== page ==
The larger the resolution of your scanned-in photo, the higher its quality (and file size).  Bigger is always better, but there is a maximum to the quality you’ll actually be able to use.  It may be tempting to reduce the resolution to save disk space, but if you go too low you’ll end up with photos that aren’t good enough to print – and you may regret that one day.  I’d recommend a resolution of 300dpi (dots per inch), which will give you more than enough for viewing on a screen and emailing and plenty to produce quality prints if you ever need to.

You can often select the file type that you want to create during scanning, such as JPEG, TIFF, PNG or PDF.  For most purposes you’ll want to choose JPEG, which is a good compromise between quality and file size.  It’s the most familiar type of image file and can easily be used for viewing, emailing or printing.

5. Scan multiple photos together

Whether you’re using a scanner or a camera, you can save time by scanning more than one photo at a time.  A typical flatbed scanner can accommodate at least 3 typical photos and you’ll probably fit 3 or 4 into the viewfinder of a camera at a reasonable distance.

The downside of scanning multiple photos together is that you need to crop the resulting image into 3 or 4 photos.  Fortunately, there are a number of software solutions and apps that will do this automatically – and many modern flatbed scanners come with appropriate software as part of the package.

We’ll be reviewing apps and photo software in the future, so watch this space!

Add your photos to Twile

Once you’ve digitised your photos, don’t just leave them hidden away on your computer – upload them to your Twile timeline so that the rest of your family can explore and enjoy them.  Twile is totally private, which means only the family members you invite will be able to see the photos you share.

Click here to create your Twile Timeline

 

Invite family to explore your Twile timeline

Twile is designed for sharing. The timeline is a great way of letting your family (especially the younger ones) explore their family history and recent events online. You can invite your family to view everything easily and for free!

In our last blog, we spoke about the The power of pictures and how a picture can ignite emotions and spark a conversation that you otherwise wouldn’t have had! So share your stories and record new ones with your family now… remember that Twile is totally secure and private – only the family members you invite will ever be able to see your content.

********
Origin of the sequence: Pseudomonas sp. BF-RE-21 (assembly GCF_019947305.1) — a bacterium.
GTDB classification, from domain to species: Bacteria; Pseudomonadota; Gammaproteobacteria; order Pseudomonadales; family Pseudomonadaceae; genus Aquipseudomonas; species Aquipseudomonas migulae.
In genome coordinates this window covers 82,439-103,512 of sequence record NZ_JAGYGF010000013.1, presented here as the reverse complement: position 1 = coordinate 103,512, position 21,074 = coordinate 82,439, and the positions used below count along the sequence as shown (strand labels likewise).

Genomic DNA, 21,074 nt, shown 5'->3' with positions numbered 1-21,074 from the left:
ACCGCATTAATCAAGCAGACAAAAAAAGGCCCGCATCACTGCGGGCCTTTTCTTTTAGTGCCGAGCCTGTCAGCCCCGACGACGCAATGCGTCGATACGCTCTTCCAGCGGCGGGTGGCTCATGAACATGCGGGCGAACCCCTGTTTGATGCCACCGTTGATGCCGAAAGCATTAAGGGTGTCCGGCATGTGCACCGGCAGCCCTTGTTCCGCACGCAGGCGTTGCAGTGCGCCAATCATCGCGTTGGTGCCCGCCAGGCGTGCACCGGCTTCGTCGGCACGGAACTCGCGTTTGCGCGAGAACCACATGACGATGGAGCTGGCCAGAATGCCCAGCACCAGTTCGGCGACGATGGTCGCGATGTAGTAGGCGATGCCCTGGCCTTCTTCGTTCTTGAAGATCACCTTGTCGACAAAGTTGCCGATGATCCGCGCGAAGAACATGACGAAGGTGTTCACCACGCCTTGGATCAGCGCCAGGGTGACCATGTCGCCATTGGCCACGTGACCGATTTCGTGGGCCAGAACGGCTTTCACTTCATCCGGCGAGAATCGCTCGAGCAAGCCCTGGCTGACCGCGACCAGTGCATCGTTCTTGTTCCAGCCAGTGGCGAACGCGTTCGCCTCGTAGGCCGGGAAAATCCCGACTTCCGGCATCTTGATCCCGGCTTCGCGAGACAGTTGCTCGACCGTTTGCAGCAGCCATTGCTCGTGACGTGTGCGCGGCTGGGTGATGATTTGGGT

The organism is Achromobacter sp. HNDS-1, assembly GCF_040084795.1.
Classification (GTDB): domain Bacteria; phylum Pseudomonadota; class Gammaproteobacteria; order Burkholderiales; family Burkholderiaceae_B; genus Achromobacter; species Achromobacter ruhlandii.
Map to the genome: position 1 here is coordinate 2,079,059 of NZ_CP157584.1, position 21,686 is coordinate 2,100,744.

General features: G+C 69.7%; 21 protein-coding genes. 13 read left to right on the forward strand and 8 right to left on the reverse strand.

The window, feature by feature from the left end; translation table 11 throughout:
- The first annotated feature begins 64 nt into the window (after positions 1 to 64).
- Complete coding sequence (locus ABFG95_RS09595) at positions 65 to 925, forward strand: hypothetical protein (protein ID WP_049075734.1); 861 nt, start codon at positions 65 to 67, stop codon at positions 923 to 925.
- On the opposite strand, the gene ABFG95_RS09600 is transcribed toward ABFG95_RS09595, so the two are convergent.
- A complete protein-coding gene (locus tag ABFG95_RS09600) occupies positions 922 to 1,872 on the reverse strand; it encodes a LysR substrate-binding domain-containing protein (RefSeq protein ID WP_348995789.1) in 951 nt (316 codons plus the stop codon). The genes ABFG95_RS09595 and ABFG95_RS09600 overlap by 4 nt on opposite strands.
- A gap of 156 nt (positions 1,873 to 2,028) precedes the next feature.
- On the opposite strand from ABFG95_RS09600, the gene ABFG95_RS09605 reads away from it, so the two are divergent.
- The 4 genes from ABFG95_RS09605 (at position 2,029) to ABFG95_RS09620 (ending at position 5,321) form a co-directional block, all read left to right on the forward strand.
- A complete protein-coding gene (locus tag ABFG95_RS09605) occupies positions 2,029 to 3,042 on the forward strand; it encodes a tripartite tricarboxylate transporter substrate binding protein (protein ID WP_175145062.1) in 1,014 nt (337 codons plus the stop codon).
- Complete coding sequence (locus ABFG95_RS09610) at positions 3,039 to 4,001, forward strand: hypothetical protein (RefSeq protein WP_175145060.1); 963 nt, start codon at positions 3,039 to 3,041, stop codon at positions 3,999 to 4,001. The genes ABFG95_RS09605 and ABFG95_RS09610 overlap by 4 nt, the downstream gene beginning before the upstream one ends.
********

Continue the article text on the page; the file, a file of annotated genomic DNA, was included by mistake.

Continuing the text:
How to invite somebody…

  1. Click the ‘Family Tree’ tab to load the family tree
  2. Move your mouse over the person you’d like to invite – a popup menu will appear
  3. Click ‘Invite Them’
  4. Enter the person’s email address
  5. Click ‘Send’
  6. We will send them an email with a link to join your family tree

It’s so simple…give it a try!

Click here to go to your Twile Timeline

For every member of your family that you invite, we will give you a free month’s subscription.

Watch the video…

 

Related articles:

 

 

The power of pictures

In our last blog post, we spoke about how adding words to your photos makes a story interesting.

Maureen Taylor, known as the Photo Detective, has been using Twile with her Mother to build their family timeline and found that uploading photos to the timeline and the conversations that followed became quite emotional. Thanks to Maureen for sharing her experience…

I believe that each photo is a story worth telling.

My work as the Photo Detective is proof positive of that fact. I find the family history in family photos by studying the details in a picture.

Images can help someone remember their past. For some looking at a photo is life changing. A picture can reveal where they come from and whom they look like. For others it’s the collection of images that fit together to tell the tale of their family’s past.

A research timeline is a great way to organize your information, but don’t overlook the storytelling possibilities that extend beyond the lifetime milestones to the photo memories. Pictures of ancestors (living and dead) expand our understanding of our family history. All you have to do is “listen” to the stories they are trying to tell.

A Living Example

I uploaded pictures and details of my mother’s life into Twile. I know her story (or so I thought) and since it wasn’t the first time I’d looked at the images, it was easy to arrange her pictures by date and occasion. Then I sat with her while she looked at them.